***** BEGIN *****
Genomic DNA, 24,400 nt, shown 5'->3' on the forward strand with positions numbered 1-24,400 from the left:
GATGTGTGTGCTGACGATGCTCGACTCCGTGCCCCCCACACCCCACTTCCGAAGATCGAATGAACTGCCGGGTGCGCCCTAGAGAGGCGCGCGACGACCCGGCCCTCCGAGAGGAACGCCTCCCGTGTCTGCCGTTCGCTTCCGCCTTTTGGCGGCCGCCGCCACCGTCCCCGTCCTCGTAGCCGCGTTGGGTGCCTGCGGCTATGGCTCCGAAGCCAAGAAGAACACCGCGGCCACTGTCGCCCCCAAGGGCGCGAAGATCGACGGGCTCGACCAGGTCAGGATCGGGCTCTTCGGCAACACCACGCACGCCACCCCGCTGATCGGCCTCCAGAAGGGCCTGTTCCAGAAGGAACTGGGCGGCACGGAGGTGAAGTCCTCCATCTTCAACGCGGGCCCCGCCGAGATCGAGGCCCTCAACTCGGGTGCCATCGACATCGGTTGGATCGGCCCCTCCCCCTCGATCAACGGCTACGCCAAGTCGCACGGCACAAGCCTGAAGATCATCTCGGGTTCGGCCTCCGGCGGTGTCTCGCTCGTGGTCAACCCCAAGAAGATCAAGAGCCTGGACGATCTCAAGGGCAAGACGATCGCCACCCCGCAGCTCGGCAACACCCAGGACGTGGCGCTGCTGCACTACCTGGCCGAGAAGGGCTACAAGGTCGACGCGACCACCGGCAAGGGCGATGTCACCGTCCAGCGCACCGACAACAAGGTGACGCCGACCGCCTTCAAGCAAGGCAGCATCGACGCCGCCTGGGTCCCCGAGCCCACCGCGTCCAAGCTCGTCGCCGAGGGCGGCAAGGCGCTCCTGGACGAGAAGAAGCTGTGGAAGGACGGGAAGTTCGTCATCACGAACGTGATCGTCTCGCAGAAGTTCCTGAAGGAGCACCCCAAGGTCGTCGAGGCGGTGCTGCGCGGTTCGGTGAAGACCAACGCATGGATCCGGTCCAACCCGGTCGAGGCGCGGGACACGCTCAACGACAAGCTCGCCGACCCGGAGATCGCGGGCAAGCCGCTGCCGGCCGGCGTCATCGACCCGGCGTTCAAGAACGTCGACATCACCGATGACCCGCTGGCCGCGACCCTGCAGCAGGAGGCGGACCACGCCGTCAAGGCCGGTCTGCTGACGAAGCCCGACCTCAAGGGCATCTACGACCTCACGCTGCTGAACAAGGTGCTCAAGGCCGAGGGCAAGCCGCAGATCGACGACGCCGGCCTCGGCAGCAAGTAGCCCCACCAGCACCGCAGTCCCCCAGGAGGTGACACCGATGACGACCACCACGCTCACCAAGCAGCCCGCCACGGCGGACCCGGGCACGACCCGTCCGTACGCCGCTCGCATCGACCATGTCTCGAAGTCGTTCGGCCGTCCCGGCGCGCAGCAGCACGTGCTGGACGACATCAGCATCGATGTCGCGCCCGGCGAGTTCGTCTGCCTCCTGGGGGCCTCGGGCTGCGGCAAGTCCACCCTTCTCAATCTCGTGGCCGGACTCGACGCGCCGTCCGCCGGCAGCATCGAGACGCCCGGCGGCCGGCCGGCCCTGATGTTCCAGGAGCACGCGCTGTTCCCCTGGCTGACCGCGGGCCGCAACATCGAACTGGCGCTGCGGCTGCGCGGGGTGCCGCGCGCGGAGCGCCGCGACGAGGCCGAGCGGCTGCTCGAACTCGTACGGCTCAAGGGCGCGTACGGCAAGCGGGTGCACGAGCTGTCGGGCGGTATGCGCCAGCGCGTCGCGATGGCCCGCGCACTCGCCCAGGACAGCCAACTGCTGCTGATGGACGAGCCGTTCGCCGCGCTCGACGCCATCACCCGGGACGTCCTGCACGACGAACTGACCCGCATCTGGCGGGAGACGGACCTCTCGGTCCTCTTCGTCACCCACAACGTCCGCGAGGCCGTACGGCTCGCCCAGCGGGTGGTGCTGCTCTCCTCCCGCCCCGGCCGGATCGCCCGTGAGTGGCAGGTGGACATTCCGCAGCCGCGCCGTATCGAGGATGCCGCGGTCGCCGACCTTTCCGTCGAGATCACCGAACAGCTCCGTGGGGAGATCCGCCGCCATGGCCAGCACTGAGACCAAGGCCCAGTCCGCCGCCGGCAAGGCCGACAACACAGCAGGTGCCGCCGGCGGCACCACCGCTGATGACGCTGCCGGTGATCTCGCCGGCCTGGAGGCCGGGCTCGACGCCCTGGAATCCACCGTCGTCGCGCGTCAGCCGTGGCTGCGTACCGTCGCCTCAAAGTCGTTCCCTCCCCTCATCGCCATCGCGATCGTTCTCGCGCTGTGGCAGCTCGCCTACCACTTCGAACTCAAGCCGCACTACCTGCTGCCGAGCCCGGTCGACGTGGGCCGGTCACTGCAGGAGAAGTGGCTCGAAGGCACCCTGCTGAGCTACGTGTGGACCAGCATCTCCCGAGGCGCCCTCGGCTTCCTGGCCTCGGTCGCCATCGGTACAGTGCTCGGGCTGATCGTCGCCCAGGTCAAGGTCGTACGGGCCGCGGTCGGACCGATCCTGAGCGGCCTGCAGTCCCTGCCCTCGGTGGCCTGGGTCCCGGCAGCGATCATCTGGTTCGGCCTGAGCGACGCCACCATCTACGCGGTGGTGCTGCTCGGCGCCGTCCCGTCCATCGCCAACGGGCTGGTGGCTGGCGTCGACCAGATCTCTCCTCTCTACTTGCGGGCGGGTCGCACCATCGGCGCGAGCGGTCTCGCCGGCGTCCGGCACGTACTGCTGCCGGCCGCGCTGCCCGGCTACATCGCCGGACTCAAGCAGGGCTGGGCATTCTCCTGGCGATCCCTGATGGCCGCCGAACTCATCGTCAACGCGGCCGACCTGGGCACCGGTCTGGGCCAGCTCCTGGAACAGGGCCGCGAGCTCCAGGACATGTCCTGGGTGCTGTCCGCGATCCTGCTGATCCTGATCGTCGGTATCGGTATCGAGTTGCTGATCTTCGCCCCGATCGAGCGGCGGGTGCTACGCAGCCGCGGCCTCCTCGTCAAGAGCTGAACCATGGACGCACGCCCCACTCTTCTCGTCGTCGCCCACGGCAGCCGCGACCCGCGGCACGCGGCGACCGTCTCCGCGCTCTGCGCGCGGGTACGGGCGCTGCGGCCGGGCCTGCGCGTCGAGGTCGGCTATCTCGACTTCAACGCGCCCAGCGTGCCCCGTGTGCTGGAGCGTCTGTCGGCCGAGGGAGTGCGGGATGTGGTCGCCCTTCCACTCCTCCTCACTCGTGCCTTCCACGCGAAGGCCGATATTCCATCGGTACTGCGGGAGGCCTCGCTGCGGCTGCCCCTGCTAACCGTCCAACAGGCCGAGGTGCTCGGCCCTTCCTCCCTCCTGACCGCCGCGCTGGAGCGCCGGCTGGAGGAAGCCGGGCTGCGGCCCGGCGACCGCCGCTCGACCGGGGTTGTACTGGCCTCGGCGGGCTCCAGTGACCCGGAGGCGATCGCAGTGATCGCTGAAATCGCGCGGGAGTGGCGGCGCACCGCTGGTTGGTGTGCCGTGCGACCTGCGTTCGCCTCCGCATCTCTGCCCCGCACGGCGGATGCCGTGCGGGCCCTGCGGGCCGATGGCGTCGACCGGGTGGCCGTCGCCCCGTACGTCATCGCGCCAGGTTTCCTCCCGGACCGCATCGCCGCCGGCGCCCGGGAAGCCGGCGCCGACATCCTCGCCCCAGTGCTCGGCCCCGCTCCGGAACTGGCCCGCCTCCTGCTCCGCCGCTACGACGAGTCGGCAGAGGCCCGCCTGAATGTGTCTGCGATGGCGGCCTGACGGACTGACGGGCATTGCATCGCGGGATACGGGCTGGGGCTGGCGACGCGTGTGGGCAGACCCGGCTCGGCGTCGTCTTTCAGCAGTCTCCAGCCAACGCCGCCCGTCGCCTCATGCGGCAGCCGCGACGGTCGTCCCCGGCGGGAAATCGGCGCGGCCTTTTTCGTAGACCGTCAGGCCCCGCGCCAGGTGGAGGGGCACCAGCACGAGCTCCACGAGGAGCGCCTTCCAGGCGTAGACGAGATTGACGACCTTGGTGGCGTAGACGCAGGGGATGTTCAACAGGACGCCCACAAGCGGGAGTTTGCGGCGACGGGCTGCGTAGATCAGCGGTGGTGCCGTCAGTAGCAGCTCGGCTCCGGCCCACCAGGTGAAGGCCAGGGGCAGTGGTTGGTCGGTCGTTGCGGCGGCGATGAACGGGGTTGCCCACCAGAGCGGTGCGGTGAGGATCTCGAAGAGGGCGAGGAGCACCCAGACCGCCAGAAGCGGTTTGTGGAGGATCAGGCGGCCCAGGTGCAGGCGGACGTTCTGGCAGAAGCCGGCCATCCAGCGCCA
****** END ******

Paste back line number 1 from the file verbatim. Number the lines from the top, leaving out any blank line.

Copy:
Genomic DNA, 24,400 nt, shown 5'->3' on the forward strand with positions numbered 1-24,400 from the left: